THE LATEST SHREVEPORT TAX LEVIED

First, please bear with a opening, personal note.  Some of you have communicated to me about how surprised (shocked, as many say) and concerned they are as they learn how our city government really operates.  I understand, and am mindful of that reaction.  I, as many of you, was born and reared here, and hate to see where Shreveport stands, and what now passes for normal governance.  I am convinced, nonetheless, that if those of us in Shreveport who care don’t intervene as we are able, this inflection point in our history will tip into an uncorrectable condition.  Cities don’t just roll-over dead one day; like Gen. MacArthur’s “old soldiers,” non-competitive cities seem to “just fade away.”  Many cities in America are doing so, right now, and are well along in the process.

Now, back to this work.

In this morning’s Shreveport Times, you’ll see a quick and passing mention of action in yesterday’s City Council meeting which was, in fact, the latest tax to be levied on Shreveporters.  The article is here, but you’ll have to scroll down and look for the three short paragraphs about your electric bill increase, which is, in fact, an elective tax levied by Cedric Glover and four council members.

Regardless of many official assertions to the contrary, this is just a new tax to put on top of Shreveport’s highest-in-Louisiana property taxes, our 8.6% sales tax, and many, many other fees, assessments, etc.  Rather than hear it from me, however, let me share with you some pertinent points passed along to me by my councilman, Michael Corbin, in response to my direct questions of him.  Please note as you read that Councilmen Corbin, Jenkins and Webb voted against the tax, but it was passed with “yes” votes by Jeff Everson, Joe Shyne, Sam Jenkins and Rose McCullough.  Here are Michael Corbin’s responses, copied directly from his e-mail to me:

“The Franchise Fee is set by each municipality capped at 5% by State Statute. At some point in the past, the 2% rate was established by Council. There are a few municipalities wh do not charge a fee at all and many, like Bossier City and now Shreveport, who charge the full 5%.
There is really no portion for the City to pay as this a fee(tax) set by each municipality and not required by AEP/Swepco. Although it is included in the Franchise Agreement with the utility, it is simply a pass-thru tax charged to customers and collected by AEP/Swepco.”

Many of us believed this “fee” was somehow required of Shreveporters, and though we may have known it was a “pass through,” it seemed to be an unavoidable new expense for each of us.  Admittedly, for many this is not a major tax:  while a quick check of your AEP bill will show that few of us use only the 1,000 KW hours per month cited in the article, even at triple that usage we are told the additional tax would be $6.00 a month.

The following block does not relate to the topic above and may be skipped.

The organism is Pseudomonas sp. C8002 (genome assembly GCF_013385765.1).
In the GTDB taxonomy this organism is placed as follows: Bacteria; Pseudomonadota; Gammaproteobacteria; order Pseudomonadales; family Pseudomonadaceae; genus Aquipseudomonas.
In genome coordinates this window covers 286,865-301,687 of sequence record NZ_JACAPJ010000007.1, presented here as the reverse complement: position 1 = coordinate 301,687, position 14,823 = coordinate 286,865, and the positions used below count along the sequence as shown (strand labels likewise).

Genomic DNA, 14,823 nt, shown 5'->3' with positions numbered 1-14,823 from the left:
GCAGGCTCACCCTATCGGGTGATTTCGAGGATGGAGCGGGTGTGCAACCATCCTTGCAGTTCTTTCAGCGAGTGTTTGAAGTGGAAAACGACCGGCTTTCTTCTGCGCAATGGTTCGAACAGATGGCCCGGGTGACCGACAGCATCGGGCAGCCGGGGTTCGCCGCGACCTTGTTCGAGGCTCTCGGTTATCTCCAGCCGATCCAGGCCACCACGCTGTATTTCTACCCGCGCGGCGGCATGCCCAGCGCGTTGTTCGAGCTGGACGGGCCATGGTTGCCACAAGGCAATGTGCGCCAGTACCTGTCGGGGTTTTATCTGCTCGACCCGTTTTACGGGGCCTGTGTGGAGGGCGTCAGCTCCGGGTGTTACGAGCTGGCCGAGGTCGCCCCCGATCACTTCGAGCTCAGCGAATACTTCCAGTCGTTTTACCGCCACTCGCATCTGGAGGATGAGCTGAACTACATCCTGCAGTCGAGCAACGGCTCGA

The point is that as Mayor Glover played a lot of games with the Council along the way, the best argument he came up with for the tax is that “Bossier did it.”  Yes, Bossier also decided to levy more taxes by raising their existing 2% “fee” to the state maximum allowed 5%, and did so without telling Bossier taxpayers anything.  As with much else these days, what Bossier wants and does seems to heavily influence our mayor.  The point is, it’s just another tax, except this one didn’t have to be raised, didn’t need to be raised, and is collected for the city by AEP.  The money is going into the General Fund for a while, then for “street repairs” (we are told).  The bond issue just passed – a whopping $175,000,000 – supposedly has a major “streets” component within it, already.

Many of you may remember when I released the results of my late-2010 study of property and sales taxes among Louisiana’s ten largest cities.  The research showed Shreveport with – by far – the highest property taxes.  For example, Shreveport’s residential property taxes were/are 232% higher than Baton Rouge, 148% higher than Lafayette, and 120% higher than Alexandria.  (Our public school and other parish residential property taxes are also much higher than in these other cities.)  What no one else could know was how much hell I caught for doing the study and releasing the results.  In context, the point is that Glover and his many “hires” and appointees scattered in public jobs all over the city, along with several Council members, opined that our “fees and other charges” are much lower than those with which these other cities mug their residents.  No evidence of such was ever provided, of course.  Well, here is a little-known “franchise fee” that is really a tax that never needed to be levied, and one which many other cities – we are now told – choose NOT to levy.

Here’s my point:  Shreveport is over 6,000 people “smaller” than in 1980, and has not be able to attract net new residents for at least that long.  Our city “grew” (‘remember “Shreveport, A City on the Grow”?) far disproportionately – for decades – by annexation of existing populations of people out in Caddo Parish.  Our taxes are far, far too high for any Louisiana city, and Bossier’s schools attract the relatively few outmigrants left over after we subtract those who leave the state altogether.
I don’t know where our city government learned how the world works, but they need to go back to (a new) school.  In the real world, the absolute LAST THING Shreveport or any other city in our fix should be doing is raising taxes.

Thank you for caring enough about our city to let the facts get in your way.  Our city government certainly doesn’t … and won’t as long as the present bunch calls the shots.

Elliott Stonecipher

Evets Management Services, Inc.
6658 Youree Drive
Suite 180, #367
Shreveport, LA  71105
Phone:  318-424-1695